Linux Documentation Project Guides

The Linux Documentation Project provides a large number of freely distributed books on Linux. Some of these are included in the SUSE package named books (see the next section in this chapter). The index of available guides at the LDP site is located at www.tldp.org/guides.html. The listing for each available guide includes the date that it was last updated and a list of the formats and languages in which each guide is available.

The following are some of our favorite current guides:

■ Advanced Bash-Scripting Guide by Mendel Cooper: An excellent document that provides both reference material and tutorials on how to accomplish various tasks in Bash shell scripts.

■ Bash Guide for Beginners by Machtelt Garrels: An excellent introductory document to using bash on a daily basis.

■ Introduction to Linux: A Hands on Guide by Machtelt Garrels: A document oriented to new Linux users that provides a good deal of fundamental information that helps new users explore and become comfortable with Linux.

■ Linux Network Administrator's Guide, Second Edition by Olaf Kirch and Terry Dawson: Although an older document (last updated in 2000), this document provides a good introduction to fundamental administrative tasks related to using a networked Linux system.

■ Linux System Administrators' Guide by Lars Wirzenius, Joanna Oja, Stephen Stafford, and Alex Weeks: A detailed document that provides a good deal of information about performing standard system administrative tasks on a Linux system, without focusing on the administrative tools provided by any single distribution.

■ Windows + BSD + Linux Installation Guide by Subhasish Ghosh: If you're interested in multibooting, this document goes into detail about how to set up a system that can boot into Windows, Free/OpenBSD, and Linux. Can't make up your mind which operating system to use, or want to do different tasks using different operating systems? This document is for you!

The documents in the preceding list are general documents about using and administering Linux, primarily as a desktop operating system. In addition, the LDP site hosts some documents targeted toward specific segments of the Linux community other than desktop users. Some good examples of these are the following:

■ Custom Linux: A Porting Guide — Porting LinuxPPC to a Custom SBC by Shie Erlich: If you're interested in using Linux in an embedded environment, this document provides a good deal of general information about porting Linux to new hardware.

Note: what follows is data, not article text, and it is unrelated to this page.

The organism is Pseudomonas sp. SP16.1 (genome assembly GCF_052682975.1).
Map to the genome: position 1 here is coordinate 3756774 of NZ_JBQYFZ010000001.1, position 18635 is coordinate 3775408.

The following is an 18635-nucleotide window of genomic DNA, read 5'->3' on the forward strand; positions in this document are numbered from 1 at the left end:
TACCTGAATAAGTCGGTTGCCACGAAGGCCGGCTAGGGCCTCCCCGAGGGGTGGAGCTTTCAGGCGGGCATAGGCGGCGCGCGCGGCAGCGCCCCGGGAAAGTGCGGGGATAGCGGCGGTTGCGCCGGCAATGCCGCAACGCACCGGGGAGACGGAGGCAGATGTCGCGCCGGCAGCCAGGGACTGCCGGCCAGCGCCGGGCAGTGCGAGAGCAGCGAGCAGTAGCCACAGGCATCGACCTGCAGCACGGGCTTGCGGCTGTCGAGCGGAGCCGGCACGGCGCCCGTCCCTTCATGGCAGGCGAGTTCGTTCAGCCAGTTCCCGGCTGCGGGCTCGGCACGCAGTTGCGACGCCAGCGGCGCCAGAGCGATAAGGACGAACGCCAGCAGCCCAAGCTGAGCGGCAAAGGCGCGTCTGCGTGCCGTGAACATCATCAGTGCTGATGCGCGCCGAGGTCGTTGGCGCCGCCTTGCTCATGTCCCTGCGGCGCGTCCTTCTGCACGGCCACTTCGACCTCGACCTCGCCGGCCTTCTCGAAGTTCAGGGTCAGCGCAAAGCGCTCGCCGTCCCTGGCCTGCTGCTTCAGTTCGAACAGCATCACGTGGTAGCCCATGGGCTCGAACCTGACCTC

■ EVMS User Guide by Christine Lorenz, Joy Goodreau, and Kylie Smith: A great document on the Enterprise Volume Management System, the latest generation of Logical Volume Management (LVM) for Linux. This document is extremely useful for system administrators who are responsible for enterprise Linux systems.

■ Guide to Managing Media and Public Relations in the Linux Community by Sheldon Rose, The Linux Professional Institute: This is an interesting meta-document about Linux that discusses how to create and maintain positive public relations and news media coverage for Linux.

■ Linux From Scratch by Gerard Beekmans: Provides good insights and suggestions on customizing and personalizing an existing Linux distribution and using an existing Linux distribution as the foundation for creating your own distribution.

■ LDP Author Guide by Mark F Komarinski, Jorge Godoy, David C. Merrill, and Emma Jane Hogbin: A great document on how to write, submit, and maintain LDP documentation.

■ Linux Kernel Module Programming Guide by Peter Jay Salzman and Ori Pomerantz: A great document that provides a variety of information about developing loadable kernel modules for the 2.4 and 2.6 Linux kernels. Targeted toward driver writers and aspiring kernel hackers.

■ Pocket Linux Guide by David Horton: A hands-on guide that provides a good deal of fundamental information about the organization of a Linux system and how to build a Linux distribution from scratch. This document uses a project known as Pocket Linux as the foundation for its examples; when you finish the document, you've actually built a small distribution!

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